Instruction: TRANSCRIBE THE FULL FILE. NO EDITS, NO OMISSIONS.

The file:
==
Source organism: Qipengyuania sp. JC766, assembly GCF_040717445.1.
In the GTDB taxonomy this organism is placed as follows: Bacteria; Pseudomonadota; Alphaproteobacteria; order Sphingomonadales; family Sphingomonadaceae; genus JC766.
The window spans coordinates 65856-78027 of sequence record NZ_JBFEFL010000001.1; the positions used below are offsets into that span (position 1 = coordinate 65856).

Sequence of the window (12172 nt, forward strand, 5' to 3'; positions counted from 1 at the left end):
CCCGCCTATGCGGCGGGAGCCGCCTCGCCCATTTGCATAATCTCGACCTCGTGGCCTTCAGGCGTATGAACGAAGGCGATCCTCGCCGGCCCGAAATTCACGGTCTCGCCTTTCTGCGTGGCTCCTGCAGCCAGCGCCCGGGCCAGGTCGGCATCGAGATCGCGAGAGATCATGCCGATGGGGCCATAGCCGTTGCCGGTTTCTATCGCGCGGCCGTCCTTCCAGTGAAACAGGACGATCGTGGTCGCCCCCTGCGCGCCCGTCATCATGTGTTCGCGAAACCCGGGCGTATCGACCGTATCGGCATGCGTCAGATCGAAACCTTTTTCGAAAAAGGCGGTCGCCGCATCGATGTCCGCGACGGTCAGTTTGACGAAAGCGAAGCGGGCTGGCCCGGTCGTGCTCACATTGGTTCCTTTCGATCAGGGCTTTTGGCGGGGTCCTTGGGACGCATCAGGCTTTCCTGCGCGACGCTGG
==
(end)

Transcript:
Source organism: Qipengyuania sp. JC766, assembly GCF_040717445.1.
In the GTDB taxonomy this organism is placed as follows: Bacteria; Pseudomonadota; Alphaproteobacteria; order Sphingomonadales; family Sphingomonadaceae; genus JC766.
The window spans coordinates 65856-78027 of sequence record NZ_JBFEFL010000001.1; the positions used below are offsets into that span (position 1 = coordinate 65856).

Sequence of the window (12172 nt, forward strand, 5' to 3'; positions counted from 1 at the left end):
CCCGCCTATGCGGCGGGAGCCGCCTCGCCCATTTGCATAATCTCGACCTCGTGGCCTTCAGGCGTATGAACGAAGGCGATCCTCGCCGGCCCGAAATTCACGGTCTCGCCTTTCTGCGTGGCTCCTGCAGCCAGCGCCCGGGCCAGGTCGGCATCGAGATCGCGAGAGATCATGCCGATGGGGCCATAGCCGTTGCCGGTTTCTATCGCGCGGCCGTCCTTCCAGTGAAACAGGACGATCGTGGTCGCCCCCTGCGCGCCCGTCATCATGTGTTCGCGAAACCCGGGCGTATCGACCGTATCGGCATGCGTCAGATCGAAACCTTTTTCGAAAAAGGCGGTCGCCGCATCGATGTCCGCGACGGTCAGTTTGACGAAAGCGAAGCGGGCTGGCCCGGTCGTGCTCACATTGGTTCCTTTCGATCAGGGCTTTTGGCGGGGTCCTTGGGACGCATCAGGCTTTCCTGCGCGACGCTGG